By Julia Milet
Murdered rapper Tupac Shakur is the subject of a new biopic to be released in June on what would have been his 46th birthday. All Eyez On Me by Benny Boom will cover his controversial joint careers as a rapper and producer, two decades after he was gunned down in Las Vegas. While he was alive, the public either saw him as an outlaw or a revolutionary.
Here are his most inflammatory political lyrics:
* “You always was a black queen, mama, I finally understand, for a woman it ain’t easy try- ing to raise a man” from Dear Mama, written about his mother who was an activist for the Black Panther Party.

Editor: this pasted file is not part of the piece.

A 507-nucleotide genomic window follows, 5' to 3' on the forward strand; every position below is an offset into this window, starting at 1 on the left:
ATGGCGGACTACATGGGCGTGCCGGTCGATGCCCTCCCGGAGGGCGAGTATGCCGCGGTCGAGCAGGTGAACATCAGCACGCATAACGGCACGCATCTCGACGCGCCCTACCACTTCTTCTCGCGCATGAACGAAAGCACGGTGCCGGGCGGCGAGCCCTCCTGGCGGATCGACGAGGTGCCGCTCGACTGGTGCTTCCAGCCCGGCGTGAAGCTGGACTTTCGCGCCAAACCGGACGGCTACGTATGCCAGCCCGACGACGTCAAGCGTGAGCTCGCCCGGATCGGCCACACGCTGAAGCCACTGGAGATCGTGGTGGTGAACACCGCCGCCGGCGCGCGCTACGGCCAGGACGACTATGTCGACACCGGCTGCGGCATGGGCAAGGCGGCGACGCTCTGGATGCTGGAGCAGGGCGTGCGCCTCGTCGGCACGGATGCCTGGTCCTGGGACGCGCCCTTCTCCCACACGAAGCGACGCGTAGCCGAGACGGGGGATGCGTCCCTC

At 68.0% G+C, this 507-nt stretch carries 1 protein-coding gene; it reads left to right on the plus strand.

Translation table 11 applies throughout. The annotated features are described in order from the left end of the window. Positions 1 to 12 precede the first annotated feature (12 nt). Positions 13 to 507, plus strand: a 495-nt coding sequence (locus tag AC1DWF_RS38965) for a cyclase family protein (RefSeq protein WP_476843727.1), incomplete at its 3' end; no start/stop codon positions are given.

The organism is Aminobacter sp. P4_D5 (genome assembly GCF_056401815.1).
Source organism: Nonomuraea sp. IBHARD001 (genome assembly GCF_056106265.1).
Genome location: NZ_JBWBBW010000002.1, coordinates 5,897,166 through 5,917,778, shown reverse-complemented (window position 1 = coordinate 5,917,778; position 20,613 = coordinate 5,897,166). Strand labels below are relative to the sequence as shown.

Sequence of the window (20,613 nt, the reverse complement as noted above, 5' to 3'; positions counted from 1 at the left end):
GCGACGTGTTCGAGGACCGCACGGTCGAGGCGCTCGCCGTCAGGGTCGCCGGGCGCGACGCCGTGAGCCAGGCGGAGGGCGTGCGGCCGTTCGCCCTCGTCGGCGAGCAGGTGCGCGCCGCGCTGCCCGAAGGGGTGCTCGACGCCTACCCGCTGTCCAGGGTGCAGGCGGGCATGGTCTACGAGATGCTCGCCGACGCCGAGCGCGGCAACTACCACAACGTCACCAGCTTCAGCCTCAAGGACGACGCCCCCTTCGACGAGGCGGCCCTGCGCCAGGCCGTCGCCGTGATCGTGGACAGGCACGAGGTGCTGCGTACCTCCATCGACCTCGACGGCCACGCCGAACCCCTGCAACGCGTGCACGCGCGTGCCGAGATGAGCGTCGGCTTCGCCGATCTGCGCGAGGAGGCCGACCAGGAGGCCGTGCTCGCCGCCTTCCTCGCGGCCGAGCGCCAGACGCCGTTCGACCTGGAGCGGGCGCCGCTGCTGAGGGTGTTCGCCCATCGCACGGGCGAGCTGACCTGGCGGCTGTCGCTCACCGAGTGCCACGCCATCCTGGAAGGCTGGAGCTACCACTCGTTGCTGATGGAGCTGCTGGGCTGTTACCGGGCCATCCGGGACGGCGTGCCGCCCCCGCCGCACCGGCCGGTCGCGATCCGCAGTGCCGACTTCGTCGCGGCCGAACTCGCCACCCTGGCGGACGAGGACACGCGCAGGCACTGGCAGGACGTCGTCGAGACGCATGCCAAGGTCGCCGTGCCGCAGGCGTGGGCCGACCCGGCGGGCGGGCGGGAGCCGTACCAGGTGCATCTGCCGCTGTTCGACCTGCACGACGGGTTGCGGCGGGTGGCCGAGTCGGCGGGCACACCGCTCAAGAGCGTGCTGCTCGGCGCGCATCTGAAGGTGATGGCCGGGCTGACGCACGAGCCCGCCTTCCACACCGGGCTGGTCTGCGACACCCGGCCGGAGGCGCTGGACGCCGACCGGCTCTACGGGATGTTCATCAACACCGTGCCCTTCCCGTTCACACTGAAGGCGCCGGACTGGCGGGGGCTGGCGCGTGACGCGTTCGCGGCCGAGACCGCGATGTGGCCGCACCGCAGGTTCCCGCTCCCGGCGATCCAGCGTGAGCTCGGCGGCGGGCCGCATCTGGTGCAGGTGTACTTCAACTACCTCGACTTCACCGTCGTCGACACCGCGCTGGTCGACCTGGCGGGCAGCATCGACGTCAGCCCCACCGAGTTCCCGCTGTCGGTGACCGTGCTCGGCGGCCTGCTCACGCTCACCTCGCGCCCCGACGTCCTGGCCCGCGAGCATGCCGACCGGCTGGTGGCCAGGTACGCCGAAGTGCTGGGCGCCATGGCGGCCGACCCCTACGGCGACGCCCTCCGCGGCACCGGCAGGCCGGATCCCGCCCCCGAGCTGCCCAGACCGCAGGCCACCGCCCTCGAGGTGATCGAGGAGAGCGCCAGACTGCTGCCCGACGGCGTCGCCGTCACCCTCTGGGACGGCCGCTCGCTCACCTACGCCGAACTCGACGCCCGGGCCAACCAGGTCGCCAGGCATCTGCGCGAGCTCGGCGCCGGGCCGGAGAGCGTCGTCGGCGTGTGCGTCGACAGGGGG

*“Cops give a damn about a negro, Pull the trigger kill a nigga he’s a hero” from Changes. Police brutality was recurrent in 2Pac’s rhymes. These lyrics still reso- nates in today’s Black America.
*“The government got a plan to eliminate the life of every black soul on the slavery land” from The Government, Tupac had many altercations with the po- lice. He believed the government was corrupted and racist.
*“Dan Quayle, don’t you know you need to get your ass kicked, Where was you when there was niggas in the caskets?” from Last Wordz. George H. W. Bush Vice President wanted to withdraw Tupac’s album from stores. Of course Tupac backlashed.
*“I don’t know why I’m even on this track, Y’all niggas ain’t even on my level” from Hit ‘Em Up, an- them of the East Coast-West Coast hip-hop rivalry. Considered as the best diss song ever recorded, the violence of the lyrics partly caused Tupac’s murder three months later.